Bob Arum hopes anyone that participates in the three UFC cards scheduled for next month in Jacksonville, Florida, leaves those events as healthy as when he or she arrives.

The outspoken promoter just wishes Dana White would exhibit more caution and patience during this devastating pandemic. Arum was very critical of White when UFC’s president tried to bring UFC 249 to Tachi Palace Casino Resort in Lemoore, California, near Fresno, on April 18.

Political pressure led ESPN executives to instruct White to postpone UFC 249, a pay-per-view show that ESPN is contracted to distribute. UFC 249 since has been rescheduled for May 9.

The 88-year-old Arum feels White hastily has made another mistake by agreeing to stage UFC 249 and two more shows May 13 and May 16 at VyStar Veterans Memorial Arena in Jacksonville. Each of those three UFC events in Jacksonville will take place without fans in attendance.

“Good luck to them,” Arum told “I just hope that they’re not endangering the safety of anyone. But this kind of cowboy behavior doesn’t do anybody any good.”

Arum is exploring putting together boxing cards without fans in venues, but not until the second half of June at the absolute earliest.

“We’re looking now with Nevada, which we’ll do in a sensible way, or California,” Arum said. “We’re working with [Nevada’s] Bob Bennett and [California’s] Andy Foster, and we’re talking to the Texas commission. We’re only gonna do this if it’s safe for the fighters and everyone involved, and if it’s approved by the medical authorities. We’re not gonna be cowboys, like Dana White. I don’t wanna get politics involved, but I have really very little respect for Dana and what he’s doing.”

While White has drawn praise from some for aggressively attempting to get back to business, Arum believes boxing should take its cue from leaders in other sports.

“I think the behavior of people in sports we should be following,” Arum said, “are Adam Silver of the NBA, Roger Goodell of the NFL, people who are proceeding cautiously and safely, not people who are acting like cowboys. For example, [the UFC] wanted to do this fight in California and they were prevented by the governor [Gavin Newsom], and by senator [Dianne] Feinstein going to ESPN and having Dana pull [the plug].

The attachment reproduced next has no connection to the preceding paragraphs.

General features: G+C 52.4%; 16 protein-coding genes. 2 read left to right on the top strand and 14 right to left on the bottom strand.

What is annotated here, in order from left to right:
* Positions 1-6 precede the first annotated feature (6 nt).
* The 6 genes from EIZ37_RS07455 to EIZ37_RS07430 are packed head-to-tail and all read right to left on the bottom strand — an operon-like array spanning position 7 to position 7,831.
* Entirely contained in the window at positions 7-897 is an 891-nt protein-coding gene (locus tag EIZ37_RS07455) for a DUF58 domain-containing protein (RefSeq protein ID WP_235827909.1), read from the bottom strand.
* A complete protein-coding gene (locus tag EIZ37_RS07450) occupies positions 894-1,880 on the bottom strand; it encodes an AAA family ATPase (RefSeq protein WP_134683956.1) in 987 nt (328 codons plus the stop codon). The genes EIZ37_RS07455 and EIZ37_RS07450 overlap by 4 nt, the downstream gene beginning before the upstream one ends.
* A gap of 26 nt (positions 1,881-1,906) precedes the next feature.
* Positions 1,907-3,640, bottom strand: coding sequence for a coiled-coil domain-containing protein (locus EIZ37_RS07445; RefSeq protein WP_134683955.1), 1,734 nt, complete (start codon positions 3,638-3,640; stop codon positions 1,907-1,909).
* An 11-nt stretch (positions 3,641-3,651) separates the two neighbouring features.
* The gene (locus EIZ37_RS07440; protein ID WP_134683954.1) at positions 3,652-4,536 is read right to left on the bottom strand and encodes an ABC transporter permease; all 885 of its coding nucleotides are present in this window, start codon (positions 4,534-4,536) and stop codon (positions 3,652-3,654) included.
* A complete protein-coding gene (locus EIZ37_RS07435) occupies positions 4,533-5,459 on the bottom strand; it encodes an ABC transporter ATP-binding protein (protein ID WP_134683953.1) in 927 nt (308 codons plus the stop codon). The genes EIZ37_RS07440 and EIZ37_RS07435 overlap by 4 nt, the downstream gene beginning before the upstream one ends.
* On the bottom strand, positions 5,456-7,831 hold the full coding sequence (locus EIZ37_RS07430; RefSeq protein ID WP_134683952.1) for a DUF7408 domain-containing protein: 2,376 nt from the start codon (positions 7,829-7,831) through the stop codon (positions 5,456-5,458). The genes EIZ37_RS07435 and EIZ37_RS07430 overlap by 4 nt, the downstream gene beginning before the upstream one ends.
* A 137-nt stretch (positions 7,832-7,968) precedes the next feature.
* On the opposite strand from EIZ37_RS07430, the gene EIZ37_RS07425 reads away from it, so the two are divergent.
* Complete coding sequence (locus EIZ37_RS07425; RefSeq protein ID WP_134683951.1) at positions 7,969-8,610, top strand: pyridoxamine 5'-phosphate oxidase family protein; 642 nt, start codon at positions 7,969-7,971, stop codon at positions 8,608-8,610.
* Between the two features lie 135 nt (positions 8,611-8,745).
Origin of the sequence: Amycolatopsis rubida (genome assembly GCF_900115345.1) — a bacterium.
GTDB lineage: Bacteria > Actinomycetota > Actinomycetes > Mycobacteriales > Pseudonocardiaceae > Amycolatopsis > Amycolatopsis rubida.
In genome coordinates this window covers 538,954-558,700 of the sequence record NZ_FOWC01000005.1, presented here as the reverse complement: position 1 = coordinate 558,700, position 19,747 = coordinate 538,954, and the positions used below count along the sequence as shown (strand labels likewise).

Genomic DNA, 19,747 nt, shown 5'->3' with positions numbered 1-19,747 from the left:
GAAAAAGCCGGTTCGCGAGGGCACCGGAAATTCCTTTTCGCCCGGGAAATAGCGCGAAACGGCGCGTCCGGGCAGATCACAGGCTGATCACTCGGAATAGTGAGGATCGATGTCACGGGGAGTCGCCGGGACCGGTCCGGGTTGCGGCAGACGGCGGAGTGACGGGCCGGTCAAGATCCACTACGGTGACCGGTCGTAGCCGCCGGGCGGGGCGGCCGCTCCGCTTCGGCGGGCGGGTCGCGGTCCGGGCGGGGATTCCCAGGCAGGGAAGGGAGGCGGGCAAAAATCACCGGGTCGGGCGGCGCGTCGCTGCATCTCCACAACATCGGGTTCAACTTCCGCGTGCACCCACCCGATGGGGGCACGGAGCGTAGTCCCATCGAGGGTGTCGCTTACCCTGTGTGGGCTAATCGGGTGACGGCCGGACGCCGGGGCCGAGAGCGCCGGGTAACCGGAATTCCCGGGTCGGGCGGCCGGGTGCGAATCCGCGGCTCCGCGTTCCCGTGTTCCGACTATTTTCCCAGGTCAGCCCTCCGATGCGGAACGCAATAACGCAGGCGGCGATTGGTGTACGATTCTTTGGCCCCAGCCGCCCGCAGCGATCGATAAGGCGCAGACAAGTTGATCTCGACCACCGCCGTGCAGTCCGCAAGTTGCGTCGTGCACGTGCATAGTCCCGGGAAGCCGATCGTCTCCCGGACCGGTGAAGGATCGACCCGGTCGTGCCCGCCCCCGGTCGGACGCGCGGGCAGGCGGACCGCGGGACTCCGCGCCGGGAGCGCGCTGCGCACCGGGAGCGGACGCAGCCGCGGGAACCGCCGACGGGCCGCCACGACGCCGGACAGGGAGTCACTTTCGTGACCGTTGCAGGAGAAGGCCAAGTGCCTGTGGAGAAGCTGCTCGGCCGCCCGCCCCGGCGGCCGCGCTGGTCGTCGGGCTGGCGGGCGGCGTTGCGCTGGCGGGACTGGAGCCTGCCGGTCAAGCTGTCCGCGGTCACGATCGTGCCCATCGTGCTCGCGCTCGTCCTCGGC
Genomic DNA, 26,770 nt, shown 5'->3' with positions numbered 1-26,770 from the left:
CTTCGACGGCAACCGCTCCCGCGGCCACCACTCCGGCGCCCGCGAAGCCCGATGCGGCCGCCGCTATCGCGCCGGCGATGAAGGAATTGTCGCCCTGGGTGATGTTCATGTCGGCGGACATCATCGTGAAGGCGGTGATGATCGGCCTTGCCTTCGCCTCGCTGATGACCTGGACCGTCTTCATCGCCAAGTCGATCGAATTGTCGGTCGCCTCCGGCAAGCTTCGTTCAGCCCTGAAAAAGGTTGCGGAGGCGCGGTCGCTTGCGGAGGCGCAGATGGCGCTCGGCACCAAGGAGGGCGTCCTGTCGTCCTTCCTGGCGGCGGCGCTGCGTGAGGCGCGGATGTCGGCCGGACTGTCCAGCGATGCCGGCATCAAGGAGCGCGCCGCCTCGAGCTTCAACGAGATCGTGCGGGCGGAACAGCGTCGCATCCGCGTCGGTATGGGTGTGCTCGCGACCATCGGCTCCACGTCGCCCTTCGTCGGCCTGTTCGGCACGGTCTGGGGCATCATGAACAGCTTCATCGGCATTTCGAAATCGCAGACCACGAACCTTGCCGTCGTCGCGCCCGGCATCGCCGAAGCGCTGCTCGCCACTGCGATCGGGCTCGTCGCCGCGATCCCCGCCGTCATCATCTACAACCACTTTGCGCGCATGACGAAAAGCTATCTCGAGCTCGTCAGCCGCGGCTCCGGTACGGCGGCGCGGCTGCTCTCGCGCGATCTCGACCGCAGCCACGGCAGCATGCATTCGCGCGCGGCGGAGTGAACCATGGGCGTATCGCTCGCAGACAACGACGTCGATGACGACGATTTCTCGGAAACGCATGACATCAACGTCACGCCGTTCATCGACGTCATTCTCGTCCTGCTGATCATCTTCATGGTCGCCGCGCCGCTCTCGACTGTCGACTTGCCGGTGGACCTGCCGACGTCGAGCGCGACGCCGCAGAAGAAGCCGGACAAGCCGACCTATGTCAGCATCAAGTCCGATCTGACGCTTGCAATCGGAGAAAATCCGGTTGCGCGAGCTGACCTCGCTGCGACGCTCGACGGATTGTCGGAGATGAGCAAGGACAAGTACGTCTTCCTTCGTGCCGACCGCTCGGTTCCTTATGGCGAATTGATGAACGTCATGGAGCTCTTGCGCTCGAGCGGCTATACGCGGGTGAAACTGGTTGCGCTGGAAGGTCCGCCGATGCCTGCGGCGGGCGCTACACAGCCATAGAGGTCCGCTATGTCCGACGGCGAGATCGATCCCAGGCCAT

“It turned out one of the fighters, in fact, tested positive afterwards for coronavirus. You know, if we get something like that on one of Dana’s shows, and God forbid there’s a serious incident of spreading the disease, it doesn’t do well for anybody who’s involved with sports.”

Arum referred to UFC welterweight Lyman Good, who revealed last week in an interview with that he tested positive for coronavirus.

Good was scheduled to battle Belal Muhammad at UFC 249 when it was supposed to take place at Barclays Center in Brooklyn. New York’s Good initially cited an injury April 4 as the reason he withdrew from the fight, but he later acknowledged that he pulled out of the bout because he tested positive for COVID-19.

Meanwhile, Arum and other Top Rank executives have investigated staging shows in Florida. Arum doesn’t think, though, that’s where Las Vegas-based Top Rank will put on its first show in a studio setting or a nearly empty arena.

“Right now, we’re concentrating on California and Nevada, a little bit in Texas,” Arum said. “We may very well go into Florida. But it would make it much easier for us to open in Nevada and California, based on where the company is situated.” 

Keith Idec is a senior writer/columnist for He can be reached on Twitter @Idecboxing.